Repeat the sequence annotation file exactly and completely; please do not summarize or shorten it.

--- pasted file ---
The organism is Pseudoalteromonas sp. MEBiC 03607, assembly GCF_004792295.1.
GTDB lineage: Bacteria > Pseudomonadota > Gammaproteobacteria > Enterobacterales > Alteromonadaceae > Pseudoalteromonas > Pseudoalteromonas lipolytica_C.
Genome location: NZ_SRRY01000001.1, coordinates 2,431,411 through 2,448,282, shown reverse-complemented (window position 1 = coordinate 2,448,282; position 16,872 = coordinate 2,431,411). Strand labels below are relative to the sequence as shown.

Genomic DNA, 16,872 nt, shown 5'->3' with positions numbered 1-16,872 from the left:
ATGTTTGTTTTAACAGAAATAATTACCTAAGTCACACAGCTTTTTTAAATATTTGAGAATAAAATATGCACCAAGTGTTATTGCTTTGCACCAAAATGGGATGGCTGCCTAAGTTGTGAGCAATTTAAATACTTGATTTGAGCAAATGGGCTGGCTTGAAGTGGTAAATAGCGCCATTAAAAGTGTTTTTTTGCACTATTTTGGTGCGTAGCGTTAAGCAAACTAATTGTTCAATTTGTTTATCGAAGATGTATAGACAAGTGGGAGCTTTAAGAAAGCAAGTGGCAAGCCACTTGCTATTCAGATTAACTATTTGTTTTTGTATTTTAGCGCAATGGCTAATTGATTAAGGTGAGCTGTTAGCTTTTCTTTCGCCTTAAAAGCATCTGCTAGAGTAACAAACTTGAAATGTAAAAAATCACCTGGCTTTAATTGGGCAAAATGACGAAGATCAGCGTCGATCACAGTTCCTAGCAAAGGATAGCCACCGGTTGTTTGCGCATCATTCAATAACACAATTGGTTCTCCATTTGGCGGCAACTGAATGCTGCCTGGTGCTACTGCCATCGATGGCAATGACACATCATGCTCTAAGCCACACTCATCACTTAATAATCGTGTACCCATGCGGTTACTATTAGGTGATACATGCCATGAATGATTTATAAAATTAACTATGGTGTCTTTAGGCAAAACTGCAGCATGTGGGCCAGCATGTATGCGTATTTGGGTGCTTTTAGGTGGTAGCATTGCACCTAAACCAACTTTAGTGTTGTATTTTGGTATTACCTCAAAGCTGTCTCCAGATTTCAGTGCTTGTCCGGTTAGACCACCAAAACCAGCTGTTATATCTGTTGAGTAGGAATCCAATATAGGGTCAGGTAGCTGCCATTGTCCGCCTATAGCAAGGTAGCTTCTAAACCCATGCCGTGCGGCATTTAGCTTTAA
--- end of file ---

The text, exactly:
The organism is Pseudoalteromonas sp. MEBiC 03607, assembly GCF_004792295.1.
GTDB lineage: Bacteria > Pseudomonadota > Gammaproteobacteria > Enterobacterales > Alteromonadaceae > Pseudoalteromonas > Pseudoalteromonas lipolytica_C.
Genome location: NZ_SRRY01000001.1, coordinates 2,431,411 through 2,448,282, shown reverse-complemented (window position 1 = coordinate 2,448,282; position 16,872 = coordinate 2,431,411). Strand labels below are relative to the sequence as shown.

Genomic DNA, 16,872 nt, shown 5'->3' with positions numbered 1-16,872 from the left:
ATGTTTGTTTTAACAGAAATAATTACCTAAGTCACACAGCTTTTTTAAATATTTGAGAATAAAATATGCACCAAGTGTTATTGCTTTGCACCAAAATGGGATGGCTGCCTAAGTTGTGAGCAATTTAAATACTTGATTTGAGCAAATGGGCTGGCTTGAAGTGGTAAATAGCGCCATTAAAAGTGTTTTTTTGCACTATTTTGGTGCGTAGCGTTAAGCAAACTAATTGTTCAATTTGTTTATCGAAGATGTATAGACAAGTGGGAGCTTTAAGAAAGCAAGTGGCAAGCCACTTGCTATTCAGATTAACTATTTGTTTTTGTATTTTAGCGCAATGGCTAATTGATTAAGGTGAGCTGTTAGCTTTTCTTTCGCCTTAAAAGCATCTGCTAGAGTAACAAACTTGAAATGTAAAAAATCACCTGGCTTTAATTGGGCAAAATGACGAAGATCAGCGTCGATCACAGTTCCTAGCAAAGGATAGCCACCGGTTGTTTGCGCATCATTCAATAACACAATTGGTTCTCCATTTGGCGGCAACTGAATGCTGCCTGGTGCTACTGCCATCGATGGCAATGACACATCATGCTCTAAGCCACACTCATCACTTAATAATCGTGTACCCATGCGGTTACTATTAGGTGATACATGCCATGAATGATTTATAAAATTAACTATGGTGTCTTTAGGCAAAACTGCAGCATGTGGGCCAGCATGTATGCGTATTTGGGTGCTTTTAGGTGGTAGCATTGCACCTAAACCAACTTTAGTGTTGTATTTTGGTATTACCTCAAAGCTGTCTCCAGATTTCAGTGCTTGTCCGGTTAGACCACCAAAACCAGCTGTTATATCTGTTGAGTAGGAATCCAATATAGGGTCAGGTAGCTGCCATTGTCCGCCTATAGCAAGGTAGCTTCTAAACCCATGCCGTGCGGCATTTAGCTTTAA